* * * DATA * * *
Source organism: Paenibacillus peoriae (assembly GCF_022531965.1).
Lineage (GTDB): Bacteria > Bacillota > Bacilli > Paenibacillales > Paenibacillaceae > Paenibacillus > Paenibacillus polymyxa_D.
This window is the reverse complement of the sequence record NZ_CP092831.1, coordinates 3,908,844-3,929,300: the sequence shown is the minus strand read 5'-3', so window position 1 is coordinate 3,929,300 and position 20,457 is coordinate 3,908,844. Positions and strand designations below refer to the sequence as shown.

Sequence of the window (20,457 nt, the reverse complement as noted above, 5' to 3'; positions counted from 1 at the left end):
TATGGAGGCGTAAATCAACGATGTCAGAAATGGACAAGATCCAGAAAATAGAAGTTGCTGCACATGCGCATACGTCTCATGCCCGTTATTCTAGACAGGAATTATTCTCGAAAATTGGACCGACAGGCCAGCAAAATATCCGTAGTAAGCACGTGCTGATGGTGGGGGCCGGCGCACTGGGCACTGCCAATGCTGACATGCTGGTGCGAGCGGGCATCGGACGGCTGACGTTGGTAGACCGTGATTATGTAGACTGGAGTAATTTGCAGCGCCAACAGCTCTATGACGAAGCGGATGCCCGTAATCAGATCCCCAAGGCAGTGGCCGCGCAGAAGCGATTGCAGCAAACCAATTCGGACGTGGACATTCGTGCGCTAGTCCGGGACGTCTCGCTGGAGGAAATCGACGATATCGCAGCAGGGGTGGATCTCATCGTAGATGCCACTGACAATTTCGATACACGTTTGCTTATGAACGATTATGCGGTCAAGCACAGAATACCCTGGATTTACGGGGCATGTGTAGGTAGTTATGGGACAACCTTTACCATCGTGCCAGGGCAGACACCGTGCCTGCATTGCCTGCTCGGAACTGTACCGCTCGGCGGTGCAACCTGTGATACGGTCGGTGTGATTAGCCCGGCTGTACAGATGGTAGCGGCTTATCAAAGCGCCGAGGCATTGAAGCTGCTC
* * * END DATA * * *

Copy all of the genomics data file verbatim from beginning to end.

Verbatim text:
Source organism: Paenibacillus peoriae (assembly GCF_022531965.1).
Lineage (GTDB): Bacteria > Bacillota > Bacilli > Paenibacillales > Paenibacillaceae > Paenibacillus > Paenibacillus polymyxa_D.
This window is the reverse complement of the sequence record NZ_CP092831.1, coordinates 3,908,844-3,929,300: the sequence shown is the minus strand read 5'-3', so window position 1 is coordinate 3,929,300 and position 20,457 is coordinate 3,908,844. Positions and strand designations below refer to the sequence as shown.

Sequence of the window (20,457 nt, the reverse complement as noted above, 5' to 3'; positions counted from 1 at the left end):
TATGGAGGCGTAAATCAACGATGTCAGAAATGGACAAGATCCAGAAAATAGAAGTTGCTGCACATGCGCATACGTCTCATGCCCGTTATTCTAGACAGGAATTATTCTCGAAAATTGGACCGACAGGCCAGCAAAATATCCGTAGTAAGCACGTGCTGATGGTGGGGGCCGGCGCACTGGGCACTGCCAATGCTGACATGCTGGTGCGAGCGGGCATCGGACGGCTGACGTTGGTAGACCGTGATTATGTAGACTGGAGTAATTTGCAGCGCCAACAGCTCTATGACGAAGCGGATGCCCGTAATCAGATCCCCAAGGCAGTGGCCGCGCAGAAGCGATTGCAGCAAACCAATTCGGACGTGGACATTCGTGCGCTAGTCCGGGACGTCTCGCTGGAGGAAATCGACGATATCGCAGCAGGGGTGGATCTCATCGTAGATGCCACTGACAATTTCGATACACGTTTGCTTATGAACGATTATGCGGTCAAGCACAGAATACCCTGGATTTACGGGGCATGTGTAGGTAGTTATGGGACAACCTTTACCATCGTGCCAGGGCAGACACCGTGCCTGCATTGCCTGCTCGGAACTGTACCGCTCGGCGGTGCAACCTGTGATACGGTCGGTGTGATTAGCCCGGCTGTACAGATGGTAGCGGCTTATCAAAGCGCCGAGGCATTGAAGCTGCTC